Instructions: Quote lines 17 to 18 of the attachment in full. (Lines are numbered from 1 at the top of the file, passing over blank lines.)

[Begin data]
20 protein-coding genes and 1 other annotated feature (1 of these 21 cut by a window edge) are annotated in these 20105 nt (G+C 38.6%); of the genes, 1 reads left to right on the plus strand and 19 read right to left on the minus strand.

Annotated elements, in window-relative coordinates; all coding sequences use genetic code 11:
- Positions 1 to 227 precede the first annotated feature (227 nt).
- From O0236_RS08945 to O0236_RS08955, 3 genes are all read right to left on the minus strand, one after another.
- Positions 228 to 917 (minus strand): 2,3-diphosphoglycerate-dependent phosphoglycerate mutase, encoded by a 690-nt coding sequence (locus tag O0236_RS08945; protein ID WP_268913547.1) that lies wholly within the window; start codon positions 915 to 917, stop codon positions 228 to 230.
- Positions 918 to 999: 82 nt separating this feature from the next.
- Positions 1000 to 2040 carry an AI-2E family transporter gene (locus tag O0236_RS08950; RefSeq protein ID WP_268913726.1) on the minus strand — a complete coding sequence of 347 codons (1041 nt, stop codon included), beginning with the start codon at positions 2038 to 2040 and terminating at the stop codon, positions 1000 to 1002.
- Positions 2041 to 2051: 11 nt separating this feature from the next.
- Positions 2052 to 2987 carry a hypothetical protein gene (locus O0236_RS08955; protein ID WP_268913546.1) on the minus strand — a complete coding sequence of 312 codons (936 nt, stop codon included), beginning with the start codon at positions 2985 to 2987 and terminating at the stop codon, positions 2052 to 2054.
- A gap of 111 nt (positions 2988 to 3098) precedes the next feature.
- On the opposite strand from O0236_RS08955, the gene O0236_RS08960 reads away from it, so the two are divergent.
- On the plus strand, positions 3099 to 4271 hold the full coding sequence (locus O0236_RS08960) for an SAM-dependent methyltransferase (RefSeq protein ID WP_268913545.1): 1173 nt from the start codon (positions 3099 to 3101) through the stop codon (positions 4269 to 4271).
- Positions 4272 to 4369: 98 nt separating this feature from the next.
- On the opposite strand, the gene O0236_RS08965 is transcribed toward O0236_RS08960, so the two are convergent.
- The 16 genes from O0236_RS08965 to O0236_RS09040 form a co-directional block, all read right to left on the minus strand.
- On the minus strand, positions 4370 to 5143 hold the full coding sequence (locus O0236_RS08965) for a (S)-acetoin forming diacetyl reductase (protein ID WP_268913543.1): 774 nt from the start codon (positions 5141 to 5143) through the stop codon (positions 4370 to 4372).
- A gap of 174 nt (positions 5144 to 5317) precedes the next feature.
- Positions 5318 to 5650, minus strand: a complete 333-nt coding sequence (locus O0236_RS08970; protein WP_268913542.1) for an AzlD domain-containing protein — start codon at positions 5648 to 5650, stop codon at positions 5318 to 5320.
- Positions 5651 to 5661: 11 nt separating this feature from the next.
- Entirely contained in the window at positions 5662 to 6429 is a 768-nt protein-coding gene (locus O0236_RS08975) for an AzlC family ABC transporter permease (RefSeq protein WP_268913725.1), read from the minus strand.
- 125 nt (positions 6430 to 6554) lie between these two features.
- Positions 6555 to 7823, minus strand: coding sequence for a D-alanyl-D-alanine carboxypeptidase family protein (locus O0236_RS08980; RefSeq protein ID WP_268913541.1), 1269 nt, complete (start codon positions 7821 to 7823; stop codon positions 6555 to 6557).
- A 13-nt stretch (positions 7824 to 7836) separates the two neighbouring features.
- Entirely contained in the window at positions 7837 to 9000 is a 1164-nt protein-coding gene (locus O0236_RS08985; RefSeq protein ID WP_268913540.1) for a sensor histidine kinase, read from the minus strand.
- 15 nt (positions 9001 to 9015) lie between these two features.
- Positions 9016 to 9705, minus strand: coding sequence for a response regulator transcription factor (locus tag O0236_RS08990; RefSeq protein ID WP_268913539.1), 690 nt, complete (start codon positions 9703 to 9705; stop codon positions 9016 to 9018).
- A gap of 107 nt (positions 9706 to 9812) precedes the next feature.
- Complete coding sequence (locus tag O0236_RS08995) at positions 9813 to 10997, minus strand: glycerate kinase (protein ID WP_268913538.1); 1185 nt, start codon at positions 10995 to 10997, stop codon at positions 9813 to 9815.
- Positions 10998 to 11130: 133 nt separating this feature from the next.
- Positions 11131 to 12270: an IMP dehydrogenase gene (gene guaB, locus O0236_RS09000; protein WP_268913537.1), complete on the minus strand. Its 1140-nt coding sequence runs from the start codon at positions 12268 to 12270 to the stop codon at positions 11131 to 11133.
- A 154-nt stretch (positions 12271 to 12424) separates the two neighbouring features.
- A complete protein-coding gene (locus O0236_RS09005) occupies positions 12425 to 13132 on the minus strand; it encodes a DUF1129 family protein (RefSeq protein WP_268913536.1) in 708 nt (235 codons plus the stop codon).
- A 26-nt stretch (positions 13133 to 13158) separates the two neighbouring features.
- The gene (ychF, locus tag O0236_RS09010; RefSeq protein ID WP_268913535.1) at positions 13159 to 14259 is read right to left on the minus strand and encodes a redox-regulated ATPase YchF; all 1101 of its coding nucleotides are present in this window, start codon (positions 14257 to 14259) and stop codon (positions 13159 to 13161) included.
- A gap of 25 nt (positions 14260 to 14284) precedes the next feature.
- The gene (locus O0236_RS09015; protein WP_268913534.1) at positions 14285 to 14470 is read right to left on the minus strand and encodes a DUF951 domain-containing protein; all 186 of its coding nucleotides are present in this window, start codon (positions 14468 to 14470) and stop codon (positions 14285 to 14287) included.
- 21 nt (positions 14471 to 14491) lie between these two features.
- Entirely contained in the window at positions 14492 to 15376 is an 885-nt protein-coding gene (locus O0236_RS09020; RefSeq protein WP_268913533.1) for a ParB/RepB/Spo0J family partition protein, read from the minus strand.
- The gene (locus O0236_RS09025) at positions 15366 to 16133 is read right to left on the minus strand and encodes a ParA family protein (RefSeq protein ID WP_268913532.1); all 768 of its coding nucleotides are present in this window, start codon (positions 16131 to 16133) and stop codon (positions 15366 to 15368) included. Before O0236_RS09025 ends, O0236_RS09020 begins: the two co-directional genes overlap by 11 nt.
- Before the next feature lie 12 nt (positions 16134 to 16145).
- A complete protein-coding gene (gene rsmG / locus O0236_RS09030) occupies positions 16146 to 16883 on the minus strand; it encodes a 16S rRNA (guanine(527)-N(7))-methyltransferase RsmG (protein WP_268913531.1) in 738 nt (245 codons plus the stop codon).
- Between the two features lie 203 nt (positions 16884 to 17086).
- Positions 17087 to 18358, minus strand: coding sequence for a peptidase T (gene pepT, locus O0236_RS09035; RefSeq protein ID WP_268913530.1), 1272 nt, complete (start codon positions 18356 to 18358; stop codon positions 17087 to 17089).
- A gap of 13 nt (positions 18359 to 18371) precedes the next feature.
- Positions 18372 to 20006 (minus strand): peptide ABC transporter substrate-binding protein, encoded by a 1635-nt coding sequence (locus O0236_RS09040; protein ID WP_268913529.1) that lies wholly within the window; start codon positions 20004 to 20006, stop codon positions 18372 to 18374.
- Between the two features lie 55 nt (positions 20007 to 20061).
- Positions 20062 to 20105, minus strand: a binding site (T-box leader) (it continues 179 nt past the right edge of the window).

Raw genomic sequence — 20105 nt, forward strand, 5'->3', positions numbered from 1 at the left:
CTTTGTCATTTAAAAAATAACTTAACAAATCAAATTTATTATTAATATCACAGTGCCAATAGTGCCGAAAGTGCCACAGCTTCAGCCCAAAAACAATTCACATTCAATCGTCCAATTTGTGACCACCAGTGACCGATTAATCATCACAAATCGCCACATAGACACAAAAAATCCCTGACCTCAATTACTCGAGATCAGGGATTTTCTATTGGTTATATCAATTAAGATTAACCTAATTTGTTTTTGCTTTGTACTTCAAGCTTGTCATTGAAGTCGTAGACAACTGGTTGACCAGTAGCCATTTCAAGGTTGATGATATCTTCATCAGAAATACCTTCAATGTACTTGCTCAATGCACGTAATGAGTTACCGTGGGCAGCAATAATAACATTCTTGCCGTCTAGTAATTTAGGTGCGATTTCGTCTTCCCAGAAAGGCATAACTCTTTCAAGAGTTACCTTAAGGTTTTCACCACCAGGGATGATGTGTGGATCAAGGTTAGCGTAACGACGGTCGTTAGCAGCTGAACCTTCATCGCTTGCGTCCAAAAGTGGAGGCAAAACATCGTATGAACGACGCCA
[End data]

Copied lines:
- A gap of 174 nt (positions 5144 to 5317) precedes the next feature.
- Positions 5318 to 5650, minus strand: a complete 333-nt coding sequence (locus O0236_RS08970; protein WP_268913542.1) for an AzlD domain-containing protein — start codon at positions 5648 to 5650, stop codon at positions 5318 to 5320.